We, as a global community, are perhaps at a pivotal point in our history. Our human condition is changing in form, nature, and substance. This is an alchemical transmutation, as we are interacting with a globalized world to the extent that humanity has never before experienced. Macro-scale global development impacts are evermore conglomerating and generating tangible micro-scale footprints, and vice versa.

Indigenous peoples are knowledge keepers of nature. In ways, they are the representative-core of what it truly means to live as a human being, regulated by nature’s natural ecosystems. If their traditional knowledge becomes entirely lost to the trappings of modern world materialism, what hope is there for all our survival?

These ethnic Lahu boys are perched beneath this satellite dish: one is using his bare hand for establishing a focused glimpse into his world environment; the other is peering through a manufactured object. Synthetic blue pipes are wrapping around their bamboo constructed home. What is the significance of this looming satellite dish, as it’s channeling messages from the “outside” world? What is really being piped in? Metaphorically speaking, how much longer before they become wholly plugged into and engulfed by the global market matrix system?

At this scene’s center-point, we transition through a fire-like boundary line. Beyond this you can observe layers of handmade textiles, which represent an ethnicity’s cultural socio-fabric. Perhaps this is the beauty that remains. Indigenous peoples do, for awhile longer anyway, also still harness some indigenous voices that can reveal about their traditional ways. Is a form of ethnocide ensuing?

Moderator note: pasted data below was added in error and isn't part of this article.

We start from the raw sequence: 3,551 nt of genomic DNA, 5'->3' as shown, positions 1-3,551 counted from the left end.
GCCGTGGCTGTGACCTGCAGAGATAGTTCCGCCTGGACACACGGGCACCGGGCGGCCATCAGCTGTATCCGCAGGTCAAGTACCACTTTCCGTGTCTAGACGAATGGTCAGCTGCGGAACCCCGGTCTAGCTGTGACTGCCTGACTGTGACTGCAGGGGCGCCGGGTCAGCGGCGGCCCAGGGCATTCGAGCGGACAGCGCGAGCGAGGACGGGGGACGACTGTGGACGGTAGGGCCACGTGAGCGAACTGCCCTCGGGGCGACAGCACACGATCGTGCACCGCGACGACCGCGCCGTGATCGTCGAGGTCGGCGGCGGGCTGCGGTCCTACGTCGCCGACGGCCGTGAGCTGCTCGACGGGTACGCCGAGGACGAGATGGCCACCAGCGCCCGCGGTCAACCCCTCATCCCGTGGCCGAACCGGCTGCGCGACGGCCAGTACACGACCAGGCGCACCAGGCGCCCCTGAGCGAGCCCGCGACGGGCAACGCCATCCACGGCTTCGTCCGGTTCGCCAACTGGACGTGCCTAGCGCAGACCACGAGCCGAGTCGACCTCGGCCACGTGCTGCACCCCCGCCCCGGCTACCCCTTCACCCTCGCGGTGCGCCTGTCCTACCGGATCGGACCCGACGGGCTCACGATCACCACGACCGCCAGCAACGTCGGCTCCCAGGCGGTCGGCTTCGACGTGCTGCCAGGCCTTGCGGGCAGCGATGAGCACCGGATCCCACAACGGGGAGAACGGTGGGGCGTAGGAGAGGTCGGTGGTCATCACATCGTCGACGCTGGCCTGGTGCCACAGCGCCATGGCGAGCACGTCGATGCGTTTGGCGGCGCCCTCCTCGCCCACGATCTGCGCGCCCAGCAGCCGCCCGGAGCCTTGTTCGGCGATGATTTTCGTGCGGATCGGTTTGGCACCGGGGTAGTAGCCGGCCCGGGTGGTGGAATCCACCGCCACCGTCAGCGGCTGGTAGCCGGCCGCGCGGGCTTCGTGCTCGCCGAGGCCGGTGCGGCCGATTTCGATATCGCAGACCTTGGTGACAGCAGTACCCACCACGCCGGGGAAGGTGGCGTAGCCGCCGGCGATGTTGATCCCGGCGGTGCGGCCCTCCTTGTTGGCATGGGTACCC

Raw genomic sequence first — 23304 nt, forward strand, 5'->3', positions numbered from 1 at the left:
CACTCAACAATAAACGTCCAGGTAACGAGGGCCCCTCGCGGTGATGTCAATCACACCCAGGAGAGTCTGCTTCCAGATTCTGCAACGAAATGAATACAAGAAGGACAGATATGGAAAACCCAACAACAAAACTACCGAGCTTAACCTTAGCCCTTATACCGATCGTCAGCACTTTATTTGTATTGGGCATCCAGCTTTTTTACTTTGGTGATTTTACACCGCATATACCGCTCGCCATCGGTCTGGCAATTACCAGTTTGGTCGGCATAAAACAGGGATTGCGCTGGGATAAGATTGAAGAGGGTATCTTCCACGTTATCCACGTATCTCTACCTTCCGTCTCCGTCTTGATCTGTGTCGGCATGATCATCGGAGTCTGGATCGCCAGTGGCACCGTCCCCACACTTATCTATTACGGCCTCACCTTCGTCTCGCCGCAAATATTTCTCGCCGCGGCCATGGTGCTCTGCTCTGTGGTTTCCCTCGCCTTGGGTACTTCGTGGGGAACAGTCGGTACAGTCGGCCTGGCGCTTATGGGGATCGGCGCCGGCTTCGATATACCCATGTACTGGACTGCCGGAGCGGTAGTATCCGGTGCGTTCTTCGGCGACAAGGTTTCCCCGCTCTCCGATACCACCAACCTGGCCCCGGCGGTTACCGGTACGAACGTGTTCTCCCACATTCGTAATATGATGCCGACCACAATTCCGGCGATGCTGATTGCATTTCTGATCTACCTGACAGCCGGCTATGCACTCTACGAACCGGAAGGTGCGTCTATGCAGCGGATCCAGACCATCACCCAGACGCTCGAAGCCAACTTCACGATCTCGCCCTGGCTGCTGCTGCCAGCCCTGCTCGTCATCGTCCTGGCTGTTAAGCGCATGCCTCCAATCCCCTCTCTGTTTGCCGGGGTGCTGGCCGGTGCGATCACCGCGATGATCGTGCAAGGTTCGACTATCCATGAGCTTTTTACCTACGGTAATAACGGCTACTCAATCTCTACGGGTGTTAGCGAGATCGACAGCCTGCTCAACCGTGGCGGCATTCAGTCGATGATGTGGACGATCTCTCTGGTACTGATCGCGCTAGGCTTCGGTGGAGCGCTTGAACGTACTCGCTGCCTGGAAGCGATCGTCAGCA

Finally, like a candle that’s been lit on both ends, we can observe that modern-world development is relentlessly approaching. There is now a smoldering tattered edge, where the contrast between two worlds, two paradigms of our human existence, resides. 

Indigenous peoples, perhaps all humans for this matter, are positioned precariously amidst an expanding global market system, and its tenets of land, labor, and capital. What, then, is the ‘de’ of development? What is being environmentally and societally taken away? What are the replacements?

What does this mean for us all? The time-window through which we can glimpse into and ponder this is closing. … We can choose our destiny.

View the entire ‘De’ of Development research project (thesis), or the Indigenous Voices photo book.